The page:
Apr 18, 2010

UnifiedBPM blog. First post!

This blog will document the development of Unified BPM.
So what...is UBPM? Except a future Business Process Management system that's gonna take BizTalk down(yeah right).
Some time ago, I realised that so much in terms of parsers and connectivity was already done and available as free and open source software, that just connecting the dots could not be that hard.

Well, it was a little bit harder than I thought, since I decided to combine it with learning a new programming language.
So what did I need from that language?

I wanted it to be loosely typed, quick and great for both web(apache) and utility development.
I needed it to be able to parse and generate itself, that seemed to be the most uncommon thing.
I narrowed it down a bit and remained was Python, PERL and Ruby.
I felt attracted by the freedom of PERL and gave it a try.

But after clearing many a hurdle and testing almost all the technologies involved I came to the conclusion that I, amongst some other things, didn't like the OOP-paradigm of PERL.
Me, a pretty well-seasoned developer, should not have to struggle with something that basic. Also, the myriad of ways to do something would become a problem if the project grew and people contributed.

So I looked at Ruby and found that the documentation and the community, while being very active, lacked much in maturity and quality.
Remaining was Python, so Python it was. Also, I grew to like many things about the pythonesque approach. It was almost as clean as ruby while keeping a bit more traditional.

I have now, again, started to work through the things I need to get a system like this of the ground:
  1. Debugging programatically. I need to be able to do this to GUI:fy script creation.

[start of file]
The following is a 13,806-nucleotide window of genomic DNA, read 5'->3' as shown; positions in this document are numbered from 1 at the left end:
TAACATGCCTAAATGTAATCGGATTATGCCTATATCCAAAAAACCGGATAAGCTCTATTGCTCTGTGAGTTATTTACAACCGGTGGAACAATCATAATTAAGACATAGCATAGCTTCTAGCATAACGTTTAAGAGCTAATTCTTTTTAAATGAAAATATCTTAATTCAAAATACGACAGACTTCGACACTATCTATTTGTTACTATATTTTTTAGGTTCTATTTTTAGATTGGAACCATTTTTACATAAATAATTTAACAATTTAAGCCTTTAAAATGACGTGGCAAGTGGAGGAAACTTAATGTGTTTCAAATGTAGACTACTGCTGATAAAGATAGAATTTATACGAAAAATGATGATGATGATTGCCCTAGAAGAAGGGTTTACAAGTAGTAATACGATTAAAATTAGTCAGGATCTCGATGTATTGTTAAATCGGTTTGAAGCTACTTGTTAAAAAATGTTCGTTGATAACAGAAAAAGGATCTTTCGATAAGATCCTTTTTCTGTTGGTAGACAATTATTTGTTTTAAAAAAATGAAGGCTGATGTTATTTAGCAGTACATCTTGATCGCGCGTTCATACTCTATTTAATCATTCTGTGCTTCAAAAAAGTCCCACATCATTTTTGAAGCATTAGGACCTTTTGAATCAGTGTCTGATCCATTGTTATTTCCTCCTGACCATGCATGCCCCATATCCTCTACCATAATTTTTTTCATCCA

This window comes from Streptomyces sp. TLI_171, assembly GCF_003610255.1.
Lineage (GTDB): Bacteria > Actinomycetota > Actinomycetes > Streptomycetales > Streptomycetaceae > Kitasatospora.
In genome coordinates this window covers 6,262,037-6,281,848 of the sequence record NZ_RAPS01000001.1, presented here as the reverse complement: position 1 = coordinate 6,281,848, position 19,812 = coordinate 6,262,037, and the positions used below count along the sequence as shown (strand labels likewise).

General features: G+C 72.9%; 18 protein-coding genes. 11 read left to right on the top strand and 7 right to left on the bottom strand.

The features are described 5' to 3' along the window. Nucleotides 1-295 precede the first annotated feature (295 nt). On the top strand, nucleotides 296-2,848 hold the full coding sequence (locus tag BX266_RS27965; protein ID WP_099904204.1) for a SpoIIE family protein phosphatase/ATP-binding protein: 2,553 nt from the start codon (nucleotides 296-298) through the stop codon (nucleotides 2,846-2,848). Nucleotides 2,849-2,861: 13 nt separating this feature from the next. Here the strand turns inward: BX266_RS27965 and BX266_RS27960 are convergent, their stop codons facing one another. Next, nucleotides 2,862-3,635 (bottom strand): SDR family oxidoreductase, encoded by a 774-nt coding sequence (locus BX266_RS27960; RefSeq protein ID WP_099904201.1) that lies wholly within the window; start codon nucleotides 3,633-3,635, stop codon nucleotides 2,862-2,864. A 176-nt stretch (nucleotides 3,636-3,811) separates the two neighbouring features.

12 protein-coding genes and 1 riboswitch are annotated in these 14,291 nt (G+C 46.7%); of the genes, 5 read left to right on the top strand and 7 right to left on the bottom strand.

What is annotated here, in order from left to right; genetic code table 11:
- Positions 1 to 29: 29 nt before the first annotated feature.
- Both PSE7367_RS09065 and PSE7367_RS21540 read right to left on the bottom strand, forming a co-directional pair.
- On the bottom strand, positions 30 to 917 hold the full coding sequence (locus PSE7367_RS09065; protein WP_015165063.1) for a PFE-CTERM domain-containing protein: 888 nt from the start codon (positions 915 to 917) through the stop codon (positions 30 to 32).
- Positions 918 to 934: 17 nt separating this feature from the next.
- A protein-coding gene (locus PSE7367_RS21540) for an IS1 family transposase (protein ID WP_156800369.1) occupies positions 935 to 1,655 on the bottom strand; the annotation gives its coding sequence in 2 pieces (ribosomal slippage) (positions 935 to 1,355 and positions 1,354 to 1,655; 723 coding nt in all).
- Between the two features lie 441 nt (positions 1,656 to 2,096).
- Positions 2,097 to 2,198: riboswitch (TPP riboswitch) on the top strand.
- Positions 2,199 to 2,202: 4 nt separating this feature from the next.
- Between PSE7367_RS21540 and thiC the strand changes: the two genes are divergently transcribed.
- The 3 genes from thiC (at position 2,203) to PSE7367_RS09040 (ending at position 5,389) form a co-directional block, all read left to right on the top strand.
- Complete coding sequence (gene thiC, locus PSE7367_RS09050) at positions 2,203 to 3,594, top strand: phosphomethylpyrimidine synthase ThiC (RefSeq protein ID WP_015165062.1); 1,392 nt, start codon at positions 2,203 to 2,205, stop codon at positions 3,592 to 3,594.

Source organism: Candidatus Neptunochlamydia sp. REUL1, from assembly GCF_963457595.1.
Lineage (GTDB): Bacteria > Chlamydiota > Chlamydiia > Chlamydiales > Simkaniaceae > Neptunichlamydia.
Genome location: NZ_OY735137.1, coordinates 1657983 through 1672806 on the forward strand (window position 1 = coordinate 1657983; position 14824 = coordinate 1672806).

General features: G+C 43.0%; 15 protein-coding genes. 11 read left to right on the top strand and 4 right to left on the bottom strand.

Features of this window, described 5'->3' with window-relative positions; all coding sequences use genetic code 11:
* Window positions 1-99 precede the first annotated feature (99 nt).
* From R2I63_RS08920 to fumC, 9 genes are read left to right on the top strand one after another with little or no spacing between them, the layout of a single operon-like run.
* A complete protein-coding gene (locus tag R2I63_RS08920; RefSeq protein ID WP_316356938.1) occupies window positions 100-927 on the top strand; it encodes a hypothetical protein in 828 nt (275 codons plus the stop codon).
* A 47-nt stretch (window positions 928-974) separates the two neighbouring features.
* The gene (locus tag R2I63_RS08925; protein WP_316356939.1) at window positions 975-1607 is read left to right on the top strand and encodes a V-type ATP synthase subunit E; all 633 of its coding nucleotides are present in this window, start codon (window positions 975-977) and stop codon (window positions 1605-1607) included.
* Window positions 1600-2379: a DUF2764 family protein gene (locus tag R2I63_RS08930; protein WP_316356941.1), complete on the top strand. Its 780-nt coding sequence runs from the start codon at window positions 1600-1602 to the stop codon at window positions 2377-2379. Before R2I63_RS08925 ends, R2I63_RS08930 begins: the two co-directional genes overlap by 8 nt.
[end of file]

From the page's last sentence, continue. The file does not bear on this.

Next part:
2. SOAP/WSDL functionality. Will be used for most of the internal and external communications. I want this system to be extremely standardized, safe and extensible and don't give a rats ass about 20% less performance than RPC if it saves me hassles with datatypes and pointless XML-traversal. See below for a working wsgi-example.
  3. Code generation and parsing. I need this as well to GUI:fy. One should not have to be an python hacker to use the system. But anything should be possible.
  4. Persistence. I will use mod_wsgi for most scripts, so I had to check that out. Found it to be quite flexible.
So why blog about it?

Well, while exploring the above technologies I have encountered numerous hurdles, for which the solutions presented while searching the web has either horrible explanations, bad examples or worse, are completely undocumented. And some of those I will present here.
Also, some people might get interested in the UnifiedBPM project.
For PERL, I actually have example code for all the above areas if anyone wants it. Personally, I can't stand it. :-)

Below is an Python example on how to use soaplib under Apaches' mod_wsgi. *Without* any frameworks like Django and other stuff involved. For some reason, this seems to be the only such example on the web:

#! /usr/bin/env python

from soaplib.wsgi_soap import SimpleWSGISoapApp
from soaplib.service import soapmethod
from soaplib.serializers.primitive import String, Integer, Array

class HelloWorldService(SimpleWSGISoapApp):

def say_hello(self,name,times):
for i in range(0,times):
results+= 'Hello, ' + name
return results

def application(environ, start_response):
test = HelloWorldService()
results = test.__call__(environ , start_response)
return results

Actually, it was pretty straightforward, the __call__()-function takes the environment and start_response function. Only that nobody seemed to had done it before.
Also, the other examples (http://www.djangosnippets.org/snippets/979/) don't work for most because of this bug: http://github.com/jkp/soaplib/issues#issue/12 .
So I simplified it a little bit until the bug fix is properly bewildered. :-)